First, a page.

TV | September 17, 2016 4:00 am

How the Upright Citizens Brigade Upended the Comedy Industry

<> The Upright Citizens Brigade Theatre Presents: The 15th Anniversary Del Close Improv at Upright Citizens Brigade Theatre on June 28, 2013 in New York City.
The Upright Citizens Brigade founders Matt Besser, Amy Poehler, Ian Roberts, and Matt Walsh  at Upright Citizens Brigade Theatre on June 28, 2013 in New York City. (Getty Images)


The Upright Citizens Brigade series ran three seasons on Comedy Central, ending in 2000. Since then, Amy Poehler has won a Golden Globe, an Emmy, and generally found tremendous success in TV, movies, and even publishing. (While her co-founders are less famous, Matt Walsh is an Emmy-nominee for his role on HBO’s Veep, while Matt Besser and Ian Roberts have popped up in comedies ranging from TV’s Modern Family to film’s Anchorman.)

Their real legacy, however, may be that if you have any interest in improv, you simply know the Upright Citizens Brigade. (Invariably shortened to U.C.B.) Indeed, it’s often seen as a key part of a comedy career path. When Saturday Night Live cast member Sasheer Zamata was an undergrad at the University of Virginia, she saw the U.C.B. team perform and overheard a student asked the improvisers about getting started in comedy. Team member Bobby Moynihan (who went on to S.N.L. himself) answered, “You’ve got to move to New York, work really, really hard, and take classes at U.C.B.” She did and found a manager at U.C.B. before landing on the late night institution.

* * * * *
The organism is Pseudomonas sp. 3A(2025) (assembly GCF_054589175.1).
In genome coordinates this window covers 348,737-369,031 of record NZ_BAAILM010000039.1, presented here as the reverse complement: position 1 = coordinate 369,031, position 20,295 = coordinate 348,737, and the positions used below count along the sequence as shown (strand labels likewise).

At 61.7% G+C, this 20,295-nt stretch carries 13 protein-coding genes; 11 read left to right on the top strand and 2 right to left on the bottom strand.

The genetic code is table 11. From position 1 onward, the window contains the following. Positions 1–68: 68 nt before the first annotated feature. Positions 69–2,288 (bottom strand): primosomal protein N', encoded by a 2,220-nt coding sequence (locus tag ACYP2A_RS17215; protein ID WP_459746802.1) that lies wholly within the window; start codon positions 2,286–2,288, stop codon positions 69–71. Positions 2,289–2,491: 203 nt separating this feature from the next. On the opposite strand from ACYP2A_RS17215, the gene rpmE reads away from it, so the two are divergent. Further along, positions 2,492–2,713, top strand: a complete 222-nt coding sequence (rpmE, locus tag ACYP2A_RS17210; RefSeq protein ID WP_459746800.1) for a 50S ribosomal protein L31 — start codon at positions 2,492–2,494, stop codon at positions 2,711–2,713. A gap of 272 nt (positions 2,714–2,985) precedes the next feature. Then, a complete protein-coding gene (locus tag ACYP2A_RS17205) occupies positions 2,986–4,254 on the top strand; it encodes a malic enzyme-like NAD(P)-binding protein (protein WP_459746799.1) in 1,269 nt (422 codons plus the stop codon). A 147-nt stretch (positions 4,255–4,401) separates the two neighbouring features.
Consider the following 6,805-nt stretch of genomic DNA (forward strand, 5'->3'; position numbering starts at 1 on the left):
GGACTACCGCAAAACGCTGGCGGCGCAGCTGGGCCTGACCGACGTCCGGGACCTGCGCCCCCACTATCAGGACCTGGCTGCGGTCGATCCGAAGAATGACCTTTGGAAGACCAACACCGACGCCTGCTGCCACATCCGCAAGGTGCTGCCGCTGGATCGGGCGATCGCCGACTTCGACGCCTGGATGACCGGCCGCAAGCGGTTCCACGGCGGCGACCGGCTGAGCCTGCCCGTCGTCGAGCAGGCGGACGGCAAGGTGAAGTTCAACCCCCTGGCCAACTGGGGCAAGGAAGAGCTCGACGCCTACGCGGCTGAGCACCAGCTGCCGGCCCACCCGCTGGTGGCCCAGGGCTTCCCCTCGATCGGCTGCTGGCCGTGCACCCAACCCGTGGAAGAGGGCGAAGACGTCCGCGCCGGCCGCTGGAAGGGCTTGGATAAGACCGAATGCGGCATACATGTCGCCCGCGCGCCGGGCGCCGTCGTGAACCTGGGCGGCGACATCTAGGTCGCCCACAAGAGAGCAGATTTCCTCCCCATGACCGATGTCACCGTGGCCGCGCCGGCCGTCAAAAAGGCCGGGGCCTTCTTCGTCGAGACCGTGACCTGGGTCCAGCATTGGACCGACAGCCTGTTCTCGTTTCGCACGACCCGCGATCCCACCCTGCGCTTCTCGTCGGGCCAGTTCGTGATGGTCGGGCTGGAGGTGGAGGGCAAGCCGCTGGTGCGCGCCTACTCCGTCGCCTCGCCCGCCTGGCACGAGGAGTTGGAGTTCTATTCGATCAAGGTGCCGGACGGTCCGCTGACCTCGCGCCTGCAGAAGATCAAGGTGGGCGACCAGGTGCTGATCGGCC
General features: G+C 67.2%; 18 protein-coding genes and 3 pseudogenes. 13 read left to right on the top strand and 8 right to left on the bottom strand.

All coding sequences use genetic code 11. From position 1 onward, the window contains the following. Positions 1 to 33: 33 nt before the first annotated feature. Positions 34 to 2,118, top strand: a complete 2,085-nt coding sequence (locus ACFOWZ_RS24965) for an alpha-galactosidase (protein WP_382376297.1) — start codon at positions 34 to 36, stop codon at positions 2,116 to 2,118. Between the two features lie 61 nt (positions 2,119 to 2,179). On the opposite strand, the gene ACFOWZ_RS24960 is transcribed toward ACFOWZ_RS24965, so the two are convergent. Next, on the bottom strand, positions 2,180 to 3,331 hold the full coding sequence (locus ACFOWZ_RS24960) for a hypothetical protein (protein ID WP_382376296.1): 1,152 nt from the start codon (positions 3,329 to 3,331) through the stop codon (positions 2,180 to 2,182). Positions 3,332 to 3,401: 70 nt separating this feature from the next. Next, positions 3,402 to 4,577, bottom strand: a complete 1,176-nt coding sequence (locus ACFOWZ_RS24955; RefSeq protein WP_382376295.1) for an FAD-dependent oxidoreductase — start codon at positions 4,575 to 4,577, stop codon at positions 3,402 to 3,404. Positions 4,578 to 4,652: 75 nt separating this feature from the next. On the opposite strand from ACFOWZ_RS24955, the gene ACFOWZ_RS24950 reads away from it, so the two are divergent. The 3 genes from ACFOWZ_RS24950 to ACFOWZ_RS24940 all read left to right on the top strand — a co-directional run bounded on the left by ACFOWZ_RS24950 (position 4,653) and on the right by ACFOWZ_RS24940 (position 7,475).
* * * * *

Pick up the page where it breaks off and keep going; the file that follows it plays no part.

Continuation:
This success has brought a bit of a backlash. Emma Allen writes in The New Yorker: “Pyramid-scheme theories have been floated: if U.C.B. is charging so much for classes, does not compensate performers, and makes them pay for practice space and coaches, where’s all the money going?”

U.C.B.’s founders insist this is necessary to keep the organization going while still maintaining ticket prices at often less than $10, but the New Yorker notes there is additional revenue including “UCB@Work, a hugely profitable branch of the organization, which handles corporate workshops, branded content, and the touring company.”

And this is what makes U.C.B. so fascinating at this moment. How does an organization reconcile providing a venue where complete novices with an interest in comedy can have fun with serving as a potentially lucrative career path for those who dedicate enough time to the organization? (Granted, this success is achieved by a very, very small percentage of U.C.B. members). To read more, click here. Below, go backstage and behind-the-scenes of a long-form improv with Amy Poehler.